Grenada Poverty RateGrenada prime minister Keith Mitchell said that the greatest challenge he faced was bringing down the Grenada poverty rate. This is with good reason. Although the government has implemented many developmental programs, Grenada remains poor. However, with the right determination and effort, Grenada may have hope.

Currently, the Grenada poverty rate stands at 32 percent. The country also has the highest extreme poverty rate in the eastern Caribbean, with a rate of 13 percent. It has one of the highest unemployment rates in the Caribbean as well. About 15 percent of people are out of work in Grenada.

The economic situation in Grenada is fragile. Agriculture and tourism are very important economically. Approximately 90 percent of the farms in Grenada are less than 2 hectares. This has caused the Grenada economy to fluctuate over the past couple of years. For example, in 2008 the economy grew by 2 percent, only to shrink by 8 percent in 2009.

In response to lower agricultural production, the Grenada government has implemented the Cocoa Revitalization Program. The goal of this program is to commercialize over 1,000 acres of land. The government is also planning on launching the Climate-Smart Agriculture and Rural Enterprise Programme in 2018. The goal of the program is to increase agricultural productivity through better information about climate change. The Caribbean Development Bank (CDB) also implemented the Grenada Rural Enterprise Project to combat Grenada’s rural problems.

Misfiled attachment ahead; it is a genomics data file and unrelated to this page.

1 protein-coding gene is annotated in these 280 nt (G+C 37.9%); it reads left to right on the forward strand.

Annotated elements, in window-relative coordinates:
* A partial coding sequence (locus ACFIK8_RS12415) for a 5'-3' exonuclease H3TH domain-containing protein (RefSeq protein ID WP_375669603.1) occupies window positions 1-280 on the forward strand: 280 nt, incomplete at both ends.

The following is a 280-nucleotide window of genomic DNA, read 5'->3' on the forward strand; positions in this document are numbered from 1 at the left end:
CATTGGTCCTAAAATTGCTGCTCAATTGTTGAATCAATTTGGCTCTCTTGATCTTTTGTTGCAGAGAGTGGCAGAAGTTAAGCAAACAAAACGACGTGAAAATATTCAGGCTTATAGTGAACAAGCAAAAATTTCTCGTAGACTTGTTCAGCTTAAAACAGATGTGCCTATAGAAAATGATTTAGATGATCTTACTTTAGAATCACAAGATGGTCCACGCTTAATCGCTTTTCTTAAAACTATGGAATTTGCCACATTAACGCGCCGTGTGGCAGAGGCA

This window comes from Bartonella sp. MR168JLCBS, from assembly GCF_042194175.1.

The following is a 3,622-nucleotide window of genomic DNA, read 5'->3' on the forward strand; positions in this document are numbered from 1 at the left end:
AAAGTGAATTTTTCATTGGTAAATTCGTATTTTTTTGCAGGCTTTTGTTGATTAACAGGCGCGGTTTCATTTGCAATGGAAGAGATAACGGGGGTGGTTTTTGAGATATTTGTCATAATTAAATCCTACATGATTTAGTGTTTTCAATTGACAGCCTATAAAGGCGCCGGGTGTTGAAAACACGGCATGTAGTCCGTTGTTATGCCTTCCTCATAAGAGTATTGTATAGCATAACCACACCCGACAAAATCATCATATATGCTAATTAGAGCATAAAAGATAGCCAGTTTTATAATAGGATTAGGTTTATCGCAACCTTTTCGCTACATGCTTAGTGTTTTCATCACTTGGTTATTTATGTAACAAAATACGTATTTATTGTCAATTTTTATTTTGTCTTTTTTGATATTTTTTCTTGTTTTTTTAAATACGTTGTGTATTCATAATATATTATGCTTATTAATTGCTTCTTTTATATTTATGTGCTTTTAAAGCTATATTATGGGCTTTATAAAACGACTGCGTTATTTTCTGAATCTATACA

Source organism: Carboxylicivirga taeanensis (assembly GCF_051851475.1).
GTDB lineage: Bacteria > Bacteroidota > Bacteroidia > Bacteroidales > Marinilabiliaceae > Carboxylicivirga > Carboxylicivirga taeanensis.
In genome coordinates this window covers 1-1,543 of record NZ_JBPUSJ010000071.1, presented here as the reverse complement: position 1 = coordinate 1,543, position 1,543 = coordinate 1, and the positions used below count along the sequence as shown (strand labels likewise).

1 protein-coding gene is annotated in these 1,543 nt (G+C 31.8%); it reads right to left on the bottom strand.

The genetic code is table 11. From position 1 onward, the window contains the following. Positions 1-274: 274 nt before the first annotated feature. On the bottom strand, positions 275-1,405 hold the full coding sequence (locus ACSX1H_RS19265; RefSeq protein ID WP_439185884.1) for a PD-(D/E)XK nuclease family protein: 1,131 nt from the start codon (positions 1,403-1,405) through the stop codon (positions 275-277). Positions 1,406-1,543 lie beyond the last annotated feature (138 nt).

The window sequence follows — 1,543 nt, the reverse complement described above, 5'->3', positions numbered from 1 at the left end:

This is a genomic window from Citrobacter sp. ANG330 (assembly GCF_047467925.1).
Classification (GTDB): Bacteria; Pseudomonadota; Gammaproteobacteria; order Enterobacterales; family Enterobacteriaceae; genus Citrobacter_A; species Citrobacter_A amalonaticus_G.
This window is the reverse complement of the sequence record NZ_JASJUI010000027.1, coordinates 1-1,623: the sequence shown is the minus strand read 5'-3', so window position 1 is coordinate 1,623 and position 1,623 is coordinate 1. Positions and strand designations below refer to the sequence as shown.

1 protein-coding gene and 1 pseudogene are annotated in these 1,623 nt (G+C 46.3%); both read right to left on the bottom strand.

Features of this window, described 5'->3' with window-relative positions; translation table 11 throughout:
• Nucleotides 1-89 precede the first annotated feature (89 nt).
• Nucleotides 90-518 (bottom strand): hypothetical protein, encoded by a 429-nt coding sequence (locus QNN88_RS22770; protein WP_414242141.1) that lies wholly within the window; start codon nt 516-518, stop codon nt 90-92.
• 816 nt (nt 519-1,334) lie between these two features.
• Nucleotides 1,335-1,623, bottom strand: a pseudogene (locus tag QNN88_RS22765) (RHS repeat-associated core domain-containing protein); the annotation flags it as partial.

The government also has several economic development programs underway. The government received $10.8 million from the IMF under the Emergency Assistance Program, which they invested into the Bridges and Roads Investment Project.

If the Grenada government continues to be dedicated to ending poverty, the Grenada poverty rate will go down. As Prime Minister Mitchell said, “The future is promising but challenging. However, together with the CDB and our non-borrowing members, we are assured that we can achieve the future we want for the people.”

Bruce Edwin Ayres Truax

Photo: Flickr

DEBUT challenge

Every year the National Institute of Biomedical Imaging and Bioengineering (NIBIB) hosts a challenge for teams of undergraduate students to create cost-effective solutions to clinical needs that have yet to be met.

The winning design of the 2015 DEBUT challenge was the Viral Diagnostic Technology designed by a group of students from Lehigh University. This device was designed to help meet the World Health Organization’s recommendation that everyone diagnosed with HIV take a yearly viral load test to monitor the effectiveness of treatment. The viral load test is important in diagnosing and monitoring HIV.

The design addresses the issue of the lack of HIV treatment monitoring devices in impoverished areas where the majority of HIV-infected patients live, specifically in sub-Saharan Africa. The technology used allows for a simpler, faster and more affordable option of the viral load test with results coming out within the hour.

This design comes at a critical time as 35 million people in the world are living with HIV. Seventy-one percent of those are living in sub-Saharan Africa.

One of the runner-ups of the challenge was the FreePulse. The FreePulse was designed by a group of undergraduate students from the University of Texas at Austin. The patient monitor was decided upon when the team realized the unbalanced ratio of patient monitors to patient beds.

Thus, FreePulse was created. It is a low-cost patient monitor designed with the developing world in mind. It is durable, simple, and more affordable than conventional patient monitors. The average patient monitor costs between $1,000-$10,000. FreePulse has an estimated manufacturing price of $72, making it much more affordable for small hospitals in impoverished countries.